There is little doubt that Adam Smith did as much for economic theory as anyone, but that does not mean that he and David Ricardo had found the best way to run an economy. For the Smith doctrine, markets are free and competitive, therefore what you get is proportional to your value, or at least your social contribution. It assumes that entry to the market place is effectively free and unconstrained, as is exiting, and further no single entry or exit will significantly perturb the market. The problem with this point of view is that it just does not apply in many areas. Smith based his analysis on an agricultural society, and in this the farmers have to sell whatever they grow, and his assumptions are valid. An additional farmer, or one who does not produce, makes little difference to the market. There are ups and downs. I can recall when I was young there was a potato glut, and farmers were taking potatoes and throwing them over a cliff. My father was at the bottom and picked up what he needed and set off to grow them for next season, his reason being if everyone else was getting out of potatoes, next season there would be a shortage. That happened, and prices went up by a factor of ten. Smith’s theory was working well, including the fact that some could see what would happen and make money from their foresight.
However, there is another side to the market: some find the best way to make money is not to be efficient, but to exercise power. With sufficient power, you can close out competitors, and with a monopoly, or failing that, a limited oligopoly, you can price how you like. The problem with Smith’s analysis is that the players respond differently to their rewards. Some spend and others save. The concept of saving, in the Smith analysis, is that the saver simply delays reward, while investment is made with the goal of forgoing present rewards with the view to get bigger rewards in the future. But suppose the purpose of saving is not to get rewards, but rather to gain economic power? With power, you also get inequality, because the purpose of power is to get your rewards by tithing those without sufficient power.
In a previous post (http://wp.me/p2IwTC-5n ) I constructed a simple game where 128 people started equally, and they could either spend or save. After as few as five rounds, where in each round there was a fifty-fifty choice of whether to spend or invest, one was clearly ahead of all the rest. Now, you might say, if someone is prepared to forego current pleasure, is it not fair that he ends up with more wealth in the end? That depends, in my opinion, on how he uses it. If the saving is merely spent on getting a bigger brighter object, then that is of no concern, but if he uses wealth to close down others’ opportunities, then that is not helpful.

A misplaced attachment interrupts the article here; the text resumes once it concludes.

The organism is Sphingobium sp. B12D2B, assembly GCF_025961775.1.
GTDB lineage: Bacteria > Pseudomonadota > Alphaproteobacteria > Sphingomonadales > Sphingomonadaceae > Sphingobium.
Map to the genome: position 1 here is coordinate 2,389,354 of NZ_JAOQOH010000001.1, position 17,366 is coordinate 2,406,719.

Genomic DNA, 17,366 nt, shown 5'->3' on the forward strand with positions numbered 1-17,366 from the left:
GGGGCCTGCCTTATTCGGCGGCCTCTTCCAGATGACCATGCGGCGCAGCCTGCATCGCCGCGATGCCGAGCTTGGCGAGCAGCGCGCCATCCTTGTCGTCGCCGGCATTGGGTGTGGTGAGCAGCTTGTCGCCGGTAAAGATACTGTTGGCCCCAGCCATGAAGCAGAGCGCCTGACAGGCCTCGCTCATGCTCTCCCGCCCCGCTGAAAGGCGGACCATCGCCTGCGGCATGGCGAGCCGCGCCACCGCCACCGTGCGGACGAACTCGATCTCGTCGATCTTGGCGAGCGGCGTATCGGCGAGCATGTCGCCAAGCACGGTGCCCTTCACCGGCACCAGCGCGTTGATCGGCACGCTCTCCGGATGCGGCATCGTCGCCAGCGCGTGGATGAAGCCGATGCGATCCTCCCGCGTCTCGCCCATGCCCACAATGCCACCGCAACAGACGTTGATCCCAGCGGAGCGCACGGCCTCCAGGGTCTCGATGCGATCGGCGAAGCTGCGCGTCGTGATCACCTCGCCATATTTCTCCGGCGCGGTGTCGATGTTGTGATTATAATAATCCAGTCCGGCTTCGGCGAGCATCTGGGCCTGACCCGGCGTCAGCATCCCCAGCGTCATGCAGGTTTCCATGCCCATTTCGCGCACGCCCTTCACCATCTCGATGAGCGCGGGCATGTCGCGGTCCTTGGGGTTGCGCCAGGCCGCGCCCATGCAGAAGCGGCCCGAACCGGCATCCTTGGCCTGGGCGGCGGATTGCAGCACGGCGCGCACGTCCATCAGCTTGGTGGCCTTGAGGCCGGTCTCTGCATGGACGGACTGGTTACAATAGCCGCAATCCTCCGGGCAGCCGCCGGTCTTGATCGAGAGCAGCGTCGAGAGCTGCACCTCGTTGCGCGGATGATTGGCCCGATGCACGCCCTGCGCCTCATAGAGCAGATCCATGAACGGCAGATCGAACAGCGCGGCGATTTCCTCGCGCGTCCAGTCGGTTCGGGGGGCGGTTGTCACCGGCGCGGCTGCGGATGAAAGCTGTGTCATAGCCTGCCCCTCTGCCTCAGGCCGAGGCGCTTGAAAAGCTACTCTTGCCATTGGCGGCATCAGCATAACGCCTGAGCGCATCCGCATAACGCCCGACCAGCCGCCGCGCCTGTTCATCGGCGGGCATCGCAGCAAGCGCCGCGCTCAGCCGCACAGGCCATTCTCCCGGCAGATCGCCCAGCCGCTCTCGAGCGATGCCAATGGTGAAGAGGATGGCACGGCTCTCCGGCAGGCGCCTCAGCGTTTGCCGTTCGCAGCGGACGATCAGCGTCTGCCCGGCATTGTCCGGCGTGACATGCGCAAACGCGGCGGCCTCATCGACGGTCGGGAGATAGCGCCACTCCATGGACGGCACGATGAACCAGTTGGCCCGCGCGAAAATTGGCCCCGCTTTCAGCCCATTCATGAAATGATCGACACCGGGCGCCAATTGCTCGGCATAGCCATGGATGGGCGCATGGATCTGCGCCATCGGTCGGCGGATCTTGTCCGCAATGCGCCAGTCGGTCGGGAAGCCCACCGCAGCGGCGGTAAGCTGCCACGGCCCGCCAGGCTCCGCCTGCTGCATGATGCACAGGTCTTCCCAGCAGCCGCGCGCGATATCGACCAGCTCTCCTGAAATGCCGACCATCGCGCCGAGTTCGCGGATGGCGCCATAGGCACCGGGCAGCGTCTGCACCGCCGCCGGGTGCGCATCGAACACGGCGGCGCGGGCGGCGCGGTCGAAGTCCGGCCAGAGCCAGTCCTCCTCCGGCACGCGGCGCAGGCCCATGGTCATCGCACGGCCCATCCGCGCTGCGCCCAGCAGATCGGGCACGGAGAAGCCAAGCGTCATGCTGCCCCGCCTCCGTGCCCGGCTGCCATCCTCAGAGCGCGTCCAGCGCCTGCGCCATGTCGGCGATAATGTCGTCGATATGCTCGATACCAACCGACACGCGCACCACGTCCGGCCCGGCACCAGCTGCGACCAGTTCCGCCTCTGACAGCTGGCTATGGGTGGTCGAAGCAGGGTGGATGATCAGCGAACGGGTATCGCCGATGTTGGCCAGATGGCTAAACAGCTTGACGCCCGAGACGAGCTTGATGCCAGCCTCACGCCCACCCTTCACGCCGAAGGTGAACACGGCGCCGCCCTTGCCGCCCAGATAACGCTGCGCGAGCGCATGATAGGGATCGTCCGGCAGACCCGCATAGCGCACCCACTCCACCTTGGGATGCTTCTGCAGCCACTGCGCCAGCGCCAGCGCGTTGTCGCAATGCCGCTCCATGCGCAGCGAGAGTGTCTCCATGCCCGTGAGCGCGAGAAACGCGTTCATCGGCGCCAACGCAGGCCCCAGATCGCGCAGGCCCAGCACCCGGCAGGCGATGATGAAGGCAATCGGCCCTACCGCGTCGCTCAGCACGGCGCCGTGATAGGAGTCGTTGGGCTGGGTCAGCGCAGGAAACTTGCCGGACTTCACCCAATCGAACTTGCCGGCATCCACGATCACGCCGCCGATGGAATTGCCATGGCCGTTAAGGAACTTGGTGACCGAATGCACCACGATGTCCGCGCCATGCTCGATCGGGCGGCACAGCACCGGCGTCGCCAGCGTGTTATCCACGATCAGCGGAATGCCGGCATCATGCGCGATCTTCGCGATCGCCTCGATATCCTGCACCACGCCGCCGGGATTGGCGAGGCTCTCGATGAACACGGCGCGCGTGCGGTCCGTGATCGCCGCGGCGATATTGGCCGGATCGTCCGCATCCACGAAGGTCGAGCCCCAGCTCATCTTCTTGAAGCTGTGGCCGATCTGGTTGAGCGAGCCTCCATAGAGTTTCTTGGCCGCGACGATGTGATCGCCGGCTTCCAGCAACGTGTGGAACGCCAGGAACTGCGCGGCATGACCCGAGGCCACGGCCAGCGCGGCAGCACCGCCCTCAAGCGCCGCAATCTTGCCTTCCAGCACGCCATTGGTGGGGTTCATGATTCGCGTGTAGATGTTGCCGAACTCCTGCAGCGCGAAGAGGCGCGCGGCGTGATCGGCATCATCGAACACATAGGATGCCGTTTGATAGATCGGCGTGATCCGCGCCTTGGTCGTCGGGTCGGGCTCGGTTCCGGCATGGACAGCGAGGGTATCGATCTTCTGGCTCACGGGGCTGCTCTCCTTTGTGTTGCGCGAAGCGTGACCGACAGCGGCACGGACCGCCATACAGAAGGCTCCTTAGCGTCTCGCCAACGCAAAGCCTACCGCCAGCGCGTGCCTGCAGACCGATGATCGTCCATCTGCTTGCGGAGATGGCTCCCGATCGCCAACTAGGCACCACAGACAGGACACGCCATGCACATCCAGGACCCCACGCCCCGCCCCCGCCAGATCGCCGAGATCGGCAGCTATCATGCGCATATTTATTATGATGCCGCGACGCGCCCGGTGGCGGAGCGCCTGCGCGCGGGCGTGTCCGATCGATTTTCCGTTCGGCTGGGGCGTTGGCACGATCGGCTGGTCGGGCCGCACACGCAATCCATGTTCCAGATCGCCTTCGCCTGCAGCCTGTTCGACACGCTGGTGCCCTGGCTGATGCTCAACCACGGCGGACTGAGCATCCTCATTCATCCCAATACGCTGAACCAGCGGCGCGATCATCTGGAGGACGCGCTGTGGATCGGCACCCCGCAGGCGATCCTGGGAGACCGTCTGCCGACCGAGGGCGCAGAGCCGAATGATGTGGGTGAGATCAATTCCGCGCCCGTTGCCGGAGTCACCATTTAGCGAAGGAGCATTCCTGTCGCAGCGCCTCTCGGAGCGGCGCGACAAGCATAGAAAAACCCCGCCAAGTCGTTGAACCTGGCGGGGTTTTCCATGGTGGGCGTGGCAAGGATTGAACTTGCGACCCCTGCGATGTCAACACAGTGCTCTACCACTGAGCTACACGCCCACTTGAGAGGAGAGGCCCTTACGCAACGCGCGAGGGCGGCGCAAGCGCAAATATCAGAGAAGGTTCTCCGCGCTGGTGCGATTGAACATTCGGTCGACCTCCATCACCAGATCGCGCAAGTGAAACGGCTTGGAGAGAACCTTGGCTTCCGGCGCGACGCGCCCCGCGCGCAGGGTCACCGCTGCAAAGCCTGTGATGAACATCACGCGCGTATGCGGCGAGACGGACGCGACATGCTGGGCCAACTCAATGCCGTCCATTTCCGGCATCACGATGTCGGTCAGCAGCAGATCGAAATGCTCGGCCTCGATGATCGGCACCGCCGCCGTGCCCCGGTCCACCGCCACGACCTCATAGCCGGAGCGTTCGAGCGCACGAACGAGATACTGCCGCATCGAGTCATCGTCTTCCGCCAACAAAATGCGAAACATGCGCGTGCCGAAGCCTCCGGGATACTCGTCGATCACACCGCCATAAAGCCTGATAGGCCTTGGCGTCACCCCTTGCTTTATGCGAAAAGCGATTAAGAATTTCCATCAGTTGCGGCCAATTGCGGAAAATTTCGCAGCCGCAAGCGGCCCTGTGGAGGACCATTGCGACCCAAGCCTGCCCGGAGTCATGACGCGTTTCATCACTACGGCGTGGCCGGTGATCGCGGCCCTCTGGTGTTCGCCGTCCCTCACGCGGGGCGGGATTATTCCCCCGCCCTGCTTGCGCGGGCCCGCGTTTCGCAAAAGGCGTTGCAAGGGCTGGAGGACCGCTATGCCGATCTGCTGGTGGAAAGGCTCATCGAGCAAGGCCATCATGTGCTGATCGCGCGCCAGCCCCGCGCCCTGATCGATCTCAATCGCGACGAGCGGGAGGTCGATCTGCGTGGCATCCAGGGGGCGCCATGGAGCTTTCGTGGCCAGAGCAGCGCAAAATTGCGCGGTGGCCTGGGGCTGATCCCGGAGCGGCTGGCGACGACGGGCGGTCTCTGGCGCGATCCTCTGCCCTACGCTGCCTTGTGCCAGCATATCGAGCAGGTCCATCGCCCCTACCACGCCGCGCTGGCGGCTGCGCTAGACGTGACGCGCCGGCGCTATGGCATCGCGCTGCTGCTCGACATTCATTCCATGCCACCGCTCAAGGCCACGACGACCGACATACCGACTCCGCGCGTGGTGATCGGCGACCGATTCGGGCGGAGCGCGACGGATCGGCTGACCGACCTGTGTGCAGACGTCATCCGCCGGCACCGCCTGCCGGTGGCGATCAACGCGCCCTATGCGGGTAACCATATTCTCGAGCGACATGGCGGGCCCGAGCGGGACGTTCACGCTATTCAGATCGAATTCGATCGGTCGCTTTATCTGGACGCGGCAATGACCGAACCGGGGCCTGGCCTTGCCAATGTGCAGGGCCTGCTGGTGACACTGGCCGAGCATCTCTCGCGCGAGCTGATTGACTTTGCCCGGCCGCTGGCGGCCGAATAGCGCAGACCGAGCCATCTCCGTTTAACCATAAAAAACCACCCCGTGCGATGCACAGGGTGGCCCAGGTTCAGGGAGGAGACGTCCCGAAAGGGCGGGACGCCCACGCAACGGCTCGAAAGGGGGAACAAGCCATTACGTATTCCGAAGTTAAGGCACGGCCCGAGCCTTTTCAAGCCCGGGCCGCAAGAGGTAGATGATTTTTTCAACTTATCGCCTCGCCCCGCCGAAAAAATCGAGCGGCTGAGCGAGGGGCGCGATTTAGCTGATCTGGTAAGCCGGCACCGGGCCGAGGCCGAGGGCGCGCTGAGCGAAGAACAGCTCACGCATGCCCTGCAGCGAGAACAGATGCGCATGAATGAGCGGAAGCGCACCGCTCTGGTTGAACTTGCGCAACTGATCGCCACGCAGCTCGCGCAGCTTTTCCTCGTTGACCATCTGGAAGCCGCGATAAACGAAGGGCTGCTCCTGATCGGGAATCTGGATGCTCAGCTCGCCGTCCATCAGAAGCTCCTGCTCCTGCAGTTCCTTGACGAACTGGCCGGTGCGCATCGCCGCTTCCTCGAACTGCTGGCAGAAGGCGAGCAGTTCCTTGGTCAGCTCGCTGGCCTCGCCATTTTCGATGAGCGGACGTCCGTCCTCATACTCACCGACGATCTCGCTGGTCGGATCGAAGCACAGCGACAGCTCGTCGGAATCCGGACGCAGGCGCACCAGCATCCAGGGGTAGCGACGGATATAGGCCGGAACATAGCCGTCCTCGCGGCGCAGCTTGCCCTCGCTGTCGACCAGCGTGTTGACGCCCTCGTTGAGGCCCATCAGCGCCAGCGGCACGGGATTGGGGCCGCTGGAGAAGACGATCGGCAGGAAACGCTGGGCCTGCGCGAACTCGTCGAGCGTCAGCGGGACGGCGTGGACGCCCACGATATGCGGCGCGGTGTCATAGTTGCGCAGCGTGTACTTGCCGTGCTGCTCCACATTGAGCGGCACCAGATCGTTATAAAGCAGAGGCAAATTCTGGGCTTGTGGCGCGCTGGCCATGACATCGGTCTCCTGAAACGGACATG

The problem with the wealth is that when opportunities are rare, whoever gets in first and succeeds has a great start. There is no doubt that in the very early stages of a new technology, there are a number of failures as a very few become ascendant. The question then is, why do they become ascendant? In some cases it is because others fall by the wayside, in part because they were one-hit wonders, and as time passes, the hit that was is no longer a hit. But in other cases, it was because they were lucky, or had a slight edge at the right time and place. How much is due to power and influence? It may very well be that it has nothing to do with the best product. Thus I recall when desktop computers came into being, businesses all went with Microsoft. Why was that? First, Microsoft somehow came to a deal with IBM, which in principle had been leading in the handling of mainframe computers for some time. Why IBM gave Microsoft that position is one of the mysteries of life; presumably they did not foresee what would happen, because the opportunity was theirs for the taking. IBM gave businesses a feeling of “security”. Second, these businesses often had in-house computer “experts”, and these would recommend Microsoft, even if it were not the best. Why? Well, if they recommended Apple, say, the bosses could work out how to use it themselves, and the jobs of the “IT experts” were not necessary. Better to go with IBM, and keep their jobs because the procedures then were too opaque for the bosses, and the workers were not going to show them how to do what would make them unnecessary. There are a number of other businesses, such as telecoms, insurance, pharmaceuticals, banks, etc, that are essentially oligopolistic.
Pharmaceuticals are an interesting example, in that the relevant companies have supported extremely expensive testing regimes that ensure the barriers to anyone else entering are so high. With little competition, they price their drugs extremely highly, thus ensuring many ordinary people cannot afford them, and also, they tend to focus their research on chronic problems, or problems such as cancer, where any treatment has to be on-going for a long time. There is also the question of personal rewards. The large payments to the banksters who effectively brought the economy to its knees, and their firms to near collapse is hardly a sign of reward for value and efficiency.
So, the question is, are our economies run by means that are fundamentally efficient and fair, or are they based on exploitation? If the former, governments cannot do anything but mess them up; if the latter, then defeating entrenched power is necessary for fairness and shared prosperity. Assuming we want to be fair. Do we, or do we prefer to let greed win out, and ignore the [plight of those who did not win?